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By Natsuki Kikuya – Sake Samurai, WSET Sake Qualification Manager
After spending past 12 years introducing, teaching, and promoting sake here in UK, the public response to this drink has changed phenomenally. People use to back away when I brought free sake samplings at my first restaurant worked as a sake sommelier, and now I see so many are leaning towards to learn more about it with an even seen enthusiasm. However, when I say the word “sake”, majority of people in UK still think it is a kind of high proofed abv only served scorching hot. Japanese restaurants have been meeting points for many to taste and experience sake, yet many have never chosen it to casually open for dinner with their daily non-Japanese home cooking.
If you trace the food culture and history of Japan, there is a unavoidable relations between our land, abundant source of water and rice production. Ever since the Japanese descendants had brought wet rice cultivation culture from China over 5,000 years ago, rice has always been the center of our diet and has been playing the essential role for the Japanese food culture. As a byproduct of rice, purely fermented alcohol drink from rice and water "sake" became a national alcoholic beverage of Japan since over 2,500 years ago.
Because It was firstly produced within the shrines of Japan's oldest religion Shinto, Sake still is a key element of many Shinto rituals and Japanese festivals. Sake is linked to Japanese culture in many ways and expresses the beauty of Japanese nature, traditions, culture and whole spirit.
It is often pronounced "SAH-ki" by English speakers, yet in Japanese it is more like "SAH-KEH". It literally means “alcohol” in general so if you want to specify this drink we call it “Nihonshu 日本酒” in Japan, which translates as “Japanese alcohol”.
Sake is gently fermented, and is in a family of beer and wine with an average of 15-16% abv. It can be enjoyed in the widest range of temperatures from chilled to warm or hot, depending on the style or flavor characteristics of sake.
From following articles, I would like to explore more details in ingredients, categories, tasting, paring, temperature and history of sake.
The reason why sake is historically related to Japanese Shinto religion comes from sake’s main ingredients; rice. Our diet has been nourished by the wet rice cultivation “Inasaku 稲作” culture since 2,500 years ago, and within Shinto religion, people believed the existence of “Inadama 稲魂”, that rice paddy has a soul and spirit. Therefore Rice and Sake has been the religion of Japan throughout the history.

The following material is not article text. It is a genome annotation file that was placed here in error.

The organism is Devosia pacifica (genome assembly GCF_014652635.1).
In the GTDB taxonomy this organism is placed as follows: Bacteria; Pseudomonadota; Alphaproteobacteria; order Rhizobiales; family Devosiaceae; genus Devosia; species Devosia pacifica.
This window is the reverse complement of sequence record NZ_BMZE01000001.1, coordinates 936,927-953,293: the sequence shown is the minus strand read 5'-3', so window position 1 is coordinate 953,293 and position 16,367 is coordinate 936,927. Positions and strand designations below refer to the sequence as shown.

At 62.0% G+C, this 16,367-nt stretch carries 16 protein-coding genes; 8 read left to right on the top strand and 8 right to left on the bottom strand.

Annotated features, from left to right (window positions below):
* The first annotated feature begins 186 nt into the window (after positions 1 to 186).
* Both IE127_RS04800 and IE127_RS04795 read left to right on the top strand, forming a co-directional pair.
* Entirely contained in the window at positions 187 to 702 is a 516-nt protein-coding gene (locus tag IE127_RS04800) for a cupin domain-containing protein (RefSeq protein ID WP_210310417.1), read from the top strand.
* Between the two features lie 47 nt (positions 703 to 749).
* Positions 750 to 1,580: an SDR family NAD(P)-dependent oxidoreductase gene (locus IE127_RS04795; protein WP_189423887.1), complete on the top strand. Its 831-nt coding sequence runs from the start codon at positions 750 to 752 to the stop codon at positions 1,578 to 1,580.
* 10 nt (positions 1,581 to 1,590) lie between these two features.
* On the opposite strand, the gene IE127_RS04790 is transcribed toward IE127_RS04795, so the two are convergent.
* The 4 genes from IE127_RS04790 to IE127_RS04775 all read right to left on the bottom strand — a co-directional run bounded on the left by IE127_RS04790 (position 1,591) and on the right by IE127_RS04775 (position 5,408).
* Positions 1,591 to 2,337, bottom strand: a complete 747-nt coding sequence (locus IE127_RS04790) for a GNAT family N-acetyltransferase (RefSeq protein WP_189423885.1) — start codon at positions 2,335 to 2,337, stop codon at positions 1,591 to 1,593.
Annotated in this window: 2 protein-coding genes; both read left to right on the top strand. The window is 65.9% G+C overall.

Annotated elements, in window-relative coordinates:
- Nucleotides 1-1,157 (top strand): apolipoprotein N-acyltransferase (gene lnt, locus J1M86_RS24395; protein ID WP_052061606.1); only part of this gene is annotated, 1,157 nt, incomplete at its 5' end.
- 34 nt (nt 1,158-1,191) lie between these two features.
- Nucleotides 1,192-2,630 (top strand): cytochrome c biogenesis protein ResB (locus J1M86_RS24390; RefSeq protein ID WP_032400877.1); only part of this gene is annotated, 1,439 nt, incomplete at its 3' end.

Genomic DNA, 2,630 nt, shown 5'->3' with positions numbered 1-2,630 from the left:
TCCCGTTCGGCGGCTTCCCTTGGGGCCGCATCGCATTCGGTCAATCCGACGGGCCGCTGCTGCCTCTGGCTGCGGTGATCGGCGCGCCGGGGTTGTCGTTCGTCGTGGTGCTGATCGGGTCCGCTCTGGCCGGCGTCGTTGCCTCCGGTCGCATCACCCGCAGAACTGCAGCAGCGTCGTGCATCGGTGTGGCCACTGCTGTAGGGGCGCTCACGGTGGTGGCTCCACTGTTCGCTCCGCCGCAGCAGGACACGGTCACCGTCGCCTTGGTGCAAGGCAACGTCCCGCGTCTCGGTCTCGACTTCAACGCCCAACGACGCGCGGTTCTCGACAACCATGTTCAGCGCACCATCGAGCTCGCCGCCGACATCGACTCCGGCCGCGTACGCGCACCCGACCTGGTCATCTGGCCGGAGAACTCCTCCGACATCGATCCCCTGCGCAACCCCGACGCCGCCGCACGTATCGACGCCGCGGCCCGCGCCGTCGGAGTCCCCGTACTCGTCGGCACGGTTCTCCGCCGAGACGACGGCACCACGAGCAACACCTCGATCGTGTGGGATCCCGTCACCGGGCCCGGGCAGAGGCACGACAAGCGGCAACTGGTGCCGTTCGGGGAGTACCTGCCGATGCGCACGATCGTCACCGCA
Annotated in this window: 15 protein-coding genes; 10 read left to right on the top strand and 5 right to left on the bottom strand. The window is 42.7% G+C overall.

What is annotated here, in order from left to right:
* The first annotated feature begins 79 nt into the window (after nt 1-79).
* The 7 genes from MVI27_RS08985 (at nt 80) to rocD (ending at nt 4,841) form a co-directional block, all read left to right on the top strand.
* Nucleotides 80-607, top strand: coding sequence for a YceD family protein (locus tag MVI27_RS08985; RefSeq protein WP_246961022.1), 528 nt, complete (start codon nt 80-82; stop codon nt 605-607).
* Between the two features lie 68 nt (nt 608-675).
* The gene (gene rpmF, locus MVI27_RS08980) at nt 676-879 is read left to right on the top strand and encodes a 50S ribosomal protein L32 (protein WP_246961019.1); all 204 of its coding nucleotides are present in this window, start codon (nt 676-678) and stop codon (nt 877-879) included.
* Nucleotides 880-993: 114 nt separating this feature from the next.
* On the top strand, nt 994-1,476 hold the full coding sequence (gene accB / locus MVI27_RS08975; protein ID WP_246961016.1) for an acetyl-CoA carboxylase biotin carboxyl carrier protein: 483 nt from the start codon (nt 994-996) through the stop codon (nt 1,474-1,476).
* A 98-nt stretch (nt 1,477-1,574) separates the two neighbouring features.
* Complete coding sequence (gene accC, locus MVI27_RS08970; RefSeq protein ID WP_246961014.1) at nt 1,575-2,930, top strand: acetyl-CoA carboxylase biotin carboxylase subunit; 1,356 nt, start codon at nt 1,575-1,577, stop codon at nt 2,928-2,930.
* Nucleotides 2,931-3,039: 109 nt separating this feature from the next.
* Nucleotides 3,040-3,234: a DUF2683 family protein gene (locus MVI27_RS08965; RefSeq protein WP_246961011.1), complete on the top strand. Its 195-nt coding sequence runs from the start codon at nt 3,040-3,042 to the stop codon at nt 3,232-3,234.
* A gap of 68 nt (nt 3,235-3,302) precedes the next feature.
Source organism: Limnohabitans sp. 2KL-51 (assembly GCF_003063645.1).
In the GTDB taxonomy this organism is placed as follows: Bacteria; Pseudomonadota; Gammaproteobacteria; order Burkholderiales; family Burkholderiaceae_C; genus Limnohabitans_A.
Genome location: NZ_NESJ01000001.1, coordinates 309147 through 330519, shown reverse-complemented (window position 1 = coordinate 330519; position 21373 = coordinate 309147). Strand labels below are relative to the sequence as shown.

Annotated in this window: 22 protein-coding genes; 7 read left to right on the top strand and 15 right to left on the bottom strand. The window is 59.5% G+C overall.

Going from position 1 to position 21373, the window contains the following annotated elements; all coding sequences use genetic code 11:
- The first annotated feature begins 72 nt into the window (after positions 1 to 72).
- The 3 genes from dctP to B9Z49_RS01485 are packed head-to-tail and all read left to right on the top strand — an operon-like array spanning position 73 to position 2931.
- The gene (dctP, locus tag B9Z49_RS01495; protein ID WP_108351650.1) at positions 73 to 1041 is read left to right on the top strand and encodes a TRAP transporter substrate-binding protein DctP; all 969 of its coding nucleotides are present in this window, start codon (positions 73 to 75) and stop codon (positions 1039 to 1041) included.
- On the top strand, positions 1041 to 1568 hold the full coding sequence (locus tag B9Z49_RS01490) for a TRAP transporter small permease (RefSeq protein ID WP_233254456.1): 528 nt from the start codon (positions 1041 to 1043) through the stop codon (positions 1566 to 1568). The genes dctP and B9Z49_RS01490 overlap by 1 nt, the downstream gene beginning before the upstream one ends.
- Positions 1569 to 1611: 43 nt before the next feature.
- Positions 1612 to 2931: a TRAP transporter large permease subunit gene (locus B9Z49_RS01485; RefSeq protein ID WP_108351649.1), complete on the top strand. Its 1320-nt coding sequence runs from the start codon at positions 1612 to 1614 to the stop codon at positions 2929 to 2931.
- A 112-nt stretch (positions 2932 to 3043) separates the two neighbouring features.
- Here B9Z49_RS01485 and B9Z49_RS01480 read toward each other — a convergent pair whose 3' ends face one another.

There are two types of rice for sake making, table rice and “Shuzo-koteki-mai 酒造好適米”. Table rice is everyday rice that we eat as a meal. It contains more fat and protein, and does not have “Shinpaku 心白”, appearance of starch in the centre. Shuzo-koteki-mai is designed to meet the needs of making good quality sake and it has special features to be qualified.
1. Large in size (25-30g/ per 100 grain)
2. Starch in the centre is apparent (called as Shinpaku)
3. Minimum amounts of protein and fat
4. The grain has a high absorption level
5. Hard on the shell and soft inside (when it is steamed)
Rice production for sake only takes up 5% of whole rice production in Japan and within that number, it is only 1% of them are for Shuzo-koteki-mai. Since it is not easy to grow, it tends to be high in price. The king of sake rice, Yamada-nishiki 山田錦 from special A region, which is most expensive and has high quality, could cost about three times more than the regular Shuzo-koteki-mai does. Even though Shuzo-koteki-mai is an ideal choice, there are more breweries today using table rice to beautiful sake in lower price. Please check the name of rice used next time you encounter Sake!
Brewing sake takes enormous amounts of water. From washing and steaming rice, cleaning all the equipment as well as fermentation stage. It will normally require about 50 times the weight of the rice. Also, it makes up 80% of the entire ingredients, since the rice grain does not contain any juice. It is natural to say that the quality of the sake is influence a lot on the quality of the water.
As Japanese islands are surround by the oceans, Japan has an abundant access to the water from the mountain, river and ocean, and there are several areas well known for high quality water. Most sake brewery tends to locate in the best water source in each region. Rice is something you could buy from other area but the source of water is an asset from the nature.